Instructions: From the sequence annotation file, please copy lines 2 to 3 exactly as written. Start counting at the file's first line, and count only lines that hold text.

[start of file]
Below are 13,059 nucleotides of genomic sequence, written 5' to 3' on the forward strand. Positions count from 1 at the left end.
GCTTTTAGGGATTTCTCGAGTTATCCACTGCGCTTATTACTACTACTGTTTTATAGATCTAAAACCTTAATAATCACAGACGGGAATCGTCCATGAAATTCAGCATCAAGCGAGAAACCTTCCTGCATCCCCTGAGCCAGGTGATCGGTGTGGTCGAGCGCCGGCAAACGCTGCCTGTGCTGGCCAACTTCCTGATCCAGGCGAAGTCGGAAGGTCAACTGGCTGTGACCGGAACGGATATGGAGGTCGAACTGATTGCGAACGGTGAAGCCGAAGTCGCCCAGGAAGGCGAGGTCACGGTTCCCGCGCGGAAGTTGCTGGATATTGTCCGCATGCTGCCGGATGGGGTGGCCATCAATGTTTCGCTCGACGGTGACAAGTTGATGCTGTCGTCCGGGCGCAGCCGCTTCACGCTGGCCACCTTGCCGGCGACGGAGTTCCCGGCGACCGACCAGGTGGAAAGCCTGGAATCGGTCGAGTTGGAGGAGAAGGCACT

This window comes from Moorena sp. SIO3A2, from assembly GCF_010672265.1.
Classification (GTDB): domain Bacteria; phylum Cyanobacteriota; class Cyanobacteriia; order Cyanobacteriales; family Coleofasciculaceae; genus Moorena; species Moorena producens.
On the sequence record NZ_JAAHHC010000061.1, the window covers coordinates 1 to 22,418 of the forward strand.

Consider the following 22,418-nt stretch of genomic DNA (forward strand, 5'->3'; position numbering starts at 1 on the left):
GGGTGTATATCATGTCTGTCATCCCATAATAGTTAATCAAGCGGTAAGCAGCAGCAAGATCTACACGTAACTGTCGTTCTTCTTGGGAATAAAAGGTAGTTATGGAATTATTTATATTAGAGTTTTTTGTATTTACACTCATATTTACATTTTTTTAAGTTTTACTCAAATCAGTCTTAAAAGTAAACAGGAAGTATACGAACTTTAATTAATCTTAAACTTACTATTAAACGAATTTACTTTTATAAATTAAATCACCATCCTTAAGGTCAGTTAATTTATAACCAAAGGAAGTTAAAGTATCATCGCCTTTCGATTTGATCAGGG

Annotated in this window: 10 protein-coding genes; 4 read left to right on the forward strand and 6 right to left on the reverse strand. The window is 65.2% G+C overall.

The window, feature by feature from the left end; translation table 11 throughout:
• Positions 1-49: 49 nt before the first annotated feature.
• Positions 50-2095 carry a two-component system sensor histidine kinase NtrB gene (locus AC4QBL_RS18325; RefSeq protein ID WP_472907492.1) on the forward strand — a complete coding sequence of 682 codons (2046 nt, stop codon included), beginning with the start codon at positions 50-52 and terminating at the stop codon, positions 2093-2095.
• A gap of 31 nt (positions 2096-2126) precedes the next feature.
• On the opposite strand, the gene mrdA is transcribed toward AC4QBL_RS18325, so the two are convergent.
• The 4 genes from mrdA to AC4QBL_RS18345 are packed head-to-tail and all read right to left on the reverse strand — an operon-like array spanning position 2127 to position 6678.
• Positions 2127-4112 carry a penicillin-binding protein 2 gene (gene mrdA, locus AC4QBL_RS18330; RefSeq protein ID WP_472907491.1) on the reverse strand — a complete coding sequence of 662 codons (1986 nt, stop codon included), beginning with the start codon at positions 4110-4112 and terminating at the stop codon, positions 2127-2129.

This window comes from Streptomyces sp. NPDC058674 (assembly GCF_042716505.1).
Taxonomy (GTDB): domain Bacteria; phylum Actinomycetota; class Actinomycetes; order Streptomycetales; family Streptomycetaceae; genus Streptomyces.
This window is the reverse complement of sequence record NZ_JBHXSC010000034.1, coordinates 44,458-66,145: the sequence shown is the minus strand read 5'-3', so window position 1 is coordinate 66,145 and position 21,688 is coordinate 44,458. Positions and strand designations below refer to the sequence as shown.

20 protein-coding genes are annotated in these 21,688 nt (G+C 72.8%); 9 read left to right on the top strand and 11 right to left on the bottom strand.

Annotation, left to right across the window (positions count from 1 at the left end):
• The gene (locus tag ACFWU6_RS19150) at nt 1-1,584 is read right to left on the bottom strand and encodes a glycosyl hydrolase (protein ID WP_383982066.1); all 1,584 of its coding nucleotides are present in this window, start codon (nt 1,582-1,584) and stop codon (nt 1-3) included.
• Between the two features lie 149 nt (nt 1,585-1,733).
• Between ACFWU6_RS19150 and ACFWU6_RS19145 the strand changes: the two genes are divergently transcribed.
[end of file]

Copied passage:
GCTTTTAGGGATTTCTCGAGTTATCCACTGCGCTTATTACTACTACTGTTTTATAGATCTAAAACCTTAATAATCACAGACGGGAATCGTCCATGAAATTCAGCATCAAGCGAGAAACCTTCCTGCATCCCCTGAGCCAGGTGATCGGTGTGGTCGAGCGCCGGCAAACGCTGCCTGTGCTGGCCAACTTCCTGATCCAGGCGAAGTCGGAAGGTCAACTGGCTGTGACCGGAACGGATATGGAGGTCGAACTGATTGCGAACGGTGAAGCCGAAGTCGCCCAGGAAGGCGAGGTCACGGTTCCCGCGCGGAAGTTGCTGGATATTGTCCGCATGCTGCCGGATGGGGTGGCCATCAATGTTTCGCTCGACGGTGACAAGTTGATGCTGTCGTCCGGGCGCAGCCGCTTCACGCTGGCCACCTTGCCGGCGACGGAGTTCCCGGCGACCGACCAGGTGGAAAGCCTGGAATCGGTCGAGTTGGAGGAGAAGGCACT

This window comes from Moorena sp. SIO3A2, from assembly GCF_010672265.1.